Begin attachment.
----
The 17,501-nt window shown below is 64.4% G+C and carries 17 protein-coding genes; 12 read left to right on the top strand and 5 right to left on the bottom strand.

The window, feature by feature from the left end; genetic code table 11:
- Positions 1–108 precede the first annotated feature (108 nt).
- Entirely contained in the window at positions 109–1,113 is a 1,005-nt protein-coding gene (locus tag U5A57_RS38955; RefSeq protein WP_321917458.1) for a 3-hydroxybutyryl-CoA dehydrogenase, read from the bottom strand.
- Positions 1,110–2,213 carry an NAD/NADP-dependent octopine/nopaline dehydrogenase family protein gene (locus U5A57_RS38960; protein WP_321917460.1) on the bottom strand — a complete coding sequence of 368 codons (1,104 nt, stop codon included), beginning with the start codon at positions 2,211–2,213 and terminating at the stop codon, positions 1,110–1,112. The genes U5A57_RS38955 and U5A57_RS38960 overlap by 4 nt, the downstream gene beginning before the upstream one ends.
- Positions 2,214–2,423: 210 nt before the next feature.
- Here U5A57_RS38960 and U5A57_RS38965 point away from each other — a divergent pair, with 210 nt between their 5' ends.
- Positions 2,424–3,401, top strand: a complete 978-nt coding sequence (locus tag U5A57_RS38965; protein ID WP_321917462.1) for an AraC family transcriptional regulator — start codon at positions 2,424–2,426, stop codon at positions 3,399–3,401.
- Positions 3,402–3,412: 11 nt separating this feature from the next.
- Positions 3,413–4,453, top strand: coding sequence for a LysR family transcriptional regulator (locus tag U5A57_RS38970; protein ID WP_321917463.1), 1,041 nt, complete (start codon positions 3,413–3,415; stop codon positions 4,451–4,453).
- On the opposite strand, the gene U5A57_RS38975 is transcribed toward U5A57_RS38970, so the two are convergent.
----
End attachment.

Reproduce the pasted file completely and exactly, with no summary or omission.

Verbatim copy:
The 17,501-nt window shown below is 64.4% G+C and carries 17 protein-coding genes; 12 read left to right on the top strand and 5 right to left on the bottom strand.

The window, feature by feature from the left end; genetic code table 11:
- Positions 1–108 precede the first annotated feature (108 nt).
- Entirely contained in the window at positions 109–1,113 is a 1,005-nt protein-coding gene (locus tag U5A57_RS38955; RefSeq protein WP_321917458.1) for a 3-hydroxybutyryl-CoA dehydrogenase, read from the bottom strand.
- Positions 1,110–2,213 carry an NAD/NADP-dependent octopine/nopaline dehydrogenase family protein gene (locus U5A57_RS38960; protein WP_321917460.1) on the bottom strand — a complete coding sequence of 368 codons (1,104 nt, stop codon included), beginning with the start codon at positions 2,211–2,213 and terminating at the stop codon, positions 1,110–1,112. The genes U5A57_RS38955 and U5A57_RS38960 overlap by 4 nt, the downstream gene beginning before the upstream one ends.
- Positions 2,214–2,423: 210 nt before the next feature.
- Here U5A57_RS38960 and U5A57_RS38965 point away from each other — a divergent pair, with 210 nt between their 5' ends.
- Positions 2,424–3,401, top strand: a complete 978-nt coding sequence (locus tag U5A57_RS38965; protein ID WP_321917462.1) for an AraC family transcriptional regulator — start codon at positions 2,424–2,426, stop codon at positions 3,399–3,401.
- Positions 3,402–3,412: 11 nt separating this feature from the next.
- Positions 3,413–4,453, top strand: coding sequence for a LysR family transcriptional regulator (locus tag U5A57_RS38970; protein ID WP_321917463.1), 1,041 nt, complete (start codon positions 3,413–3,415; stop codon positions 4,451–4,453).
- On the opposite strand, the gene U5A57_RS38975 is transcribed toward U5A57_RS38970, so the two are convergent.